- Salem; 140,977
- 98,981 square miles (254,805 square kilometers)
- Per Capita Income:
- U.S. $28,533
- Date Statehood Achieved:
- February 14, 1859
The end of the road for wagon trains bound westward over the Oregon Trail, the Pacific Northwest became more accessible after completion of a transcontinental railroad line to Portland in 1883. Today its location on the Pacific Rim is one of Oregon's greatest assets: Most of its international trade is with Asia, and Portland serves as a large distribution center for Japanese autos.
Hydroelectricity generated on the Columbia River has powered industry since World War II. Forests cover half the state, and the lumber and wood-products industries bring in some $3.3 billion annually. Fruits and vegetables grow in the Willamette Valley, and wheat grows east of the Cascades. Natural resources are managed carefully, and Oregon's land-use and recycling laws set standards for the nation.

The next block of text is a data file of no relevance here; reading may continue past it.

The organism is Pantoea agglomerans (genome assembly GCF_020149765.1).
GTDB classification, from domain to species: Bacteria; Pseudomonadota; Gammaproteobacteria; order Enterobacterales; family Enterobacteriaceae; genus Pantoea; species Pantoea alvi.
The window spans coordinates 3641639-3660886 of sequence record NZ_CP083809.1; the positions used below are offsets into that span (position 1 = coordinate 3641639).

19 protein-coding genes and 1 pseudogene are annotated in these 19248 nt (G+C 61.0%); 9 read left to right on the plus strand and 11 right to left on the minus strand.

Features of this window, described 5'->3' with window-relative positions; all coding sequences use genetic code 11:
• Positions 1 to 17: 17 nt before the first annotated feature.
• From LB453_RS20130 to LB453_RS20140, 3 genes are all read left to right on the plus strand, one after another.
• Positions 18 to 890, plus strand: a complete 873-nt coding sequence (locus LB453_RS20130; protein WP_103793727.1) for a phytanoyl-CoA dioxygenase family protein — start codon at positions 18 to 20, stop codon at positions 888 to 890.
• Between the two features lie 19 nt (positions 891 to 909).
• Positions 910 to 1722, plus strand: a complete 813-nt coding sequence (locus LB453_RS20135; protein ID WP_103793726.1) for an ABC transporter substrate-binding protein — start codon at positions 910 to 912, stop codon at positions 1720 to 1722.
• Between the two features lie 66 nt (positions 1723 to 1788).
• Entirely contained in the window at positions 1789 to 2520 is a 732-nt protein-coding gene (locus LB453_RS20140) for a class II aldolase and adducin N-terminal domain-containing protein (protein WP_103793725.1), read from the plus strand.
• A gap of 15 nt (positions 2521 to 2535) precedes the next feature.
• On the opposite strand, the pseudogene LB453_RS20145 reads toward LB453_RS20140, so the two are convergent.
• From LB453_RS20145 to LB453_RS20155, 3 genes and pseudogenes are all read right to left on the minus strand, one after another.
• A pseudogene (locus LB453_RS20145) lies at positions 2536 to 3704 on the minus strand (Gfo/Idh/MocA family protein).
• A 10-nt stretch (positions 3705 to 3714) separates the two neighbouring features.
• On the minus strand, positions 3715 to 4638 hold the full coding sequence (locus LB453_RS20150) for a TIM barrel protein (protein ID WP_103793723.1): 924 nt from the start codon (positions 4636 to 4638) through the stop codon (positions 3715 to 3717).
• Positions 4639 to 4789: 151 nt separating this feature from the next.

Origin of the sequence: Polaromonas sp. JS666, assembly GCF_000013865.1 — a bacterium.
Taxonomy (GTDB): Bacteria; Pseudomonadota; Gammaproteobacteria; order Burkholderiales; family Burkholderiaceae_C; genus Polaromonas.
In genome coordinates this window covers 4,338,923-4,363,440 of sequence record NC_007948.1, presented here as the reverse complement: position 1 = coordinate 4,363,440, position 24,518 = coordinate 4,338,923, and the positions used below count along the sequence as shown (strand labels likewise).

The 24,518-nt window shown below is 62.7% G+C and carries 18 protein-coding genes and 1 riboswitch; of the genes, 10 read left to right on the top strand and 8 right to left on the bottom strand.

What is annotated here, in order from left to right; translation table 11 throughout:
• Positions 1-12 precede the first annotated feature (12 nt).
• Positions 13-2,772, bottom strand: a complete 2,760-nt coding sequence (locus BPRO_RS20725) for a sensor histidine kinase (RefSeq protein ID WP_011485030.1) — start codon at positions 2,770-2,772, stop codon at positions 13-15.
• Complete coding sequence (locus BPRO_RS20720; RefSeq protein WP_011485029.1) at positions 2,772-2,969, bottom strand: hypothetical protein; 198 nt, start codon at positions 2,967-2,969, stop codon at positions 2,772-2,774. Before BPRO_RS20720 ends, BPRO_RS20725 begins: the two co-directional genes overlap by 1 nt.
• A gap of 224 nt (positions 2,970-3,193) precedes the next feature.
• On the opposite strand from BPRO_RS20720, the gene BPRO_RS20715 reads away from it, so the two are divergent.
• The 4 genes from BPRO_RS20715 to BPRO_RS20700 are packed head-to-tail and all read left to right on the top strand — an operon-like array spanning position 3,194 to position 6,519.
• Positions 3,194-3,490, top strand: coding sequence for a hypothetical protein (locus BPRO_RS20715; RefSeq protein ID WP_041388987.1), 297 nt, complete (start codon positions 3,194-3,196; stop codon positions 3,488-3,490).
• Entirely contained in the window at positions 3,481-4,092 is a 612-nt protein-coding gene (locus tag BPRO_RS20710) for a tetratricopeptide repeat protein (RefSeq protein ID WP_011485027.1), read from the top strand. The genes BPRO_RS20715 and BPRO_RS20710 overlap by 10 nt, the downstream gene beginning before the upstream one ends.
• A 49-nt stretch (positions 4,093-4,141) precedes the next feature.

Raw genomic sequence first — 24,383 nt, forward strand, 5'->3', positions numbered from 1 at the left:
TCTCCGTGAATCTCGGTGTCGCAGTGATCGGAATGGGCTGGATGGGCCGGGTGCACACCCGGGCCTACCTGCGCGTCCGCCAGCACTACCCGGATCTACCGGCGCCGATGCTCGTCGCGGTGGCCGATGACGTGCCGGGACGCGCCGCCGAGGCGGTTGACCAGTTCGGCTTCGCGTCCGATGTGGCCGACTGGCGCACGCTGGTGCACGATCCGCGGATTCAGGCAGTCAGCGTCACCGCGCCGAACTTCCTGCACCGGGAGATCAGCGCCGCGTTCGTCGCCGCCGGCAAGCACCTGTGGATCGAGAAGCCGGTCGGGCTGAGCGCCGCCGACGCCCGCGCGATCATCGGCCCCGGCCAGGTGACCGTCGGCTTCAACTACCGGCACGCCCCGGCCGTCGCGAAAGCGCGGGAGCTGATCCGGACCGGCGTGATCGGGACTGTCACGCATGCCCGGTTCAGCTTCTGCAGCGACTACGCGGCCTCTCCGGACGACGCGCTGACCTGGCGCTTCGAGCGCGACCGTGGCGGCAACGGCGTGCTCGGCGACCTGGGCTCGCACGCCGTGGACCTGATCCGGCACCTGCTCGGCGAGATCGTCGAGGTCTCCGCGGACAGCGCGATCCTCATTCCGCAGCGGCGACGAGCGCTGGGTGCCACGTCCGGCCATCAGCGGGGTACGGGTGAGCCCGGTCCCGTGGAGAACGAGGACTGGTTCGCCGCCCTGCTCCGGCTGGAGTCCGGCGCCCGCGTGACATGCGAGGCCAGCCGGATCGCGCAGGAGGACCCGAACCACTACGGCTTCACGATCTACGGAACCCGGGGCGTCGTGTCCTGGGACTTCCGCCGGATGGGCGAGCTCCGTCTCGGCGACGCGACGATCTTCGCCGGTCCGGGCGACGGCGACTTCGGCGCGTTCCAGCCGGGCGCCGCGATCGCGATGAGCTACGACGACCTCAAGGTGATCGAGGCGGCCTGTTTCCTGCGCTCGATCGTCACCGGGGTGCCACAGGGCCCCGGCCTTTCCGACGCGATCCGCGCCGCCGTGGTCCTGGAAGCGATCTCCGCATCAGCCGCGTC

- Industry: Real estate, retail and wholesale trade, electronic equipment, health services, construction, forest products, business services
- Agriculture: Nursery stock, hay, cattle, grass seed, wheat, dairy products, potatoes
Step back in time as the volcanic landscape of central Oregon's desert plains conjure up prehistoric visions.
Nestled by Oregon's shore, this coastal city offers a refreshing, hidden-gem vibe.
Find out why you should pass through this charming city filled with award-winning breweries, burgers, and beards.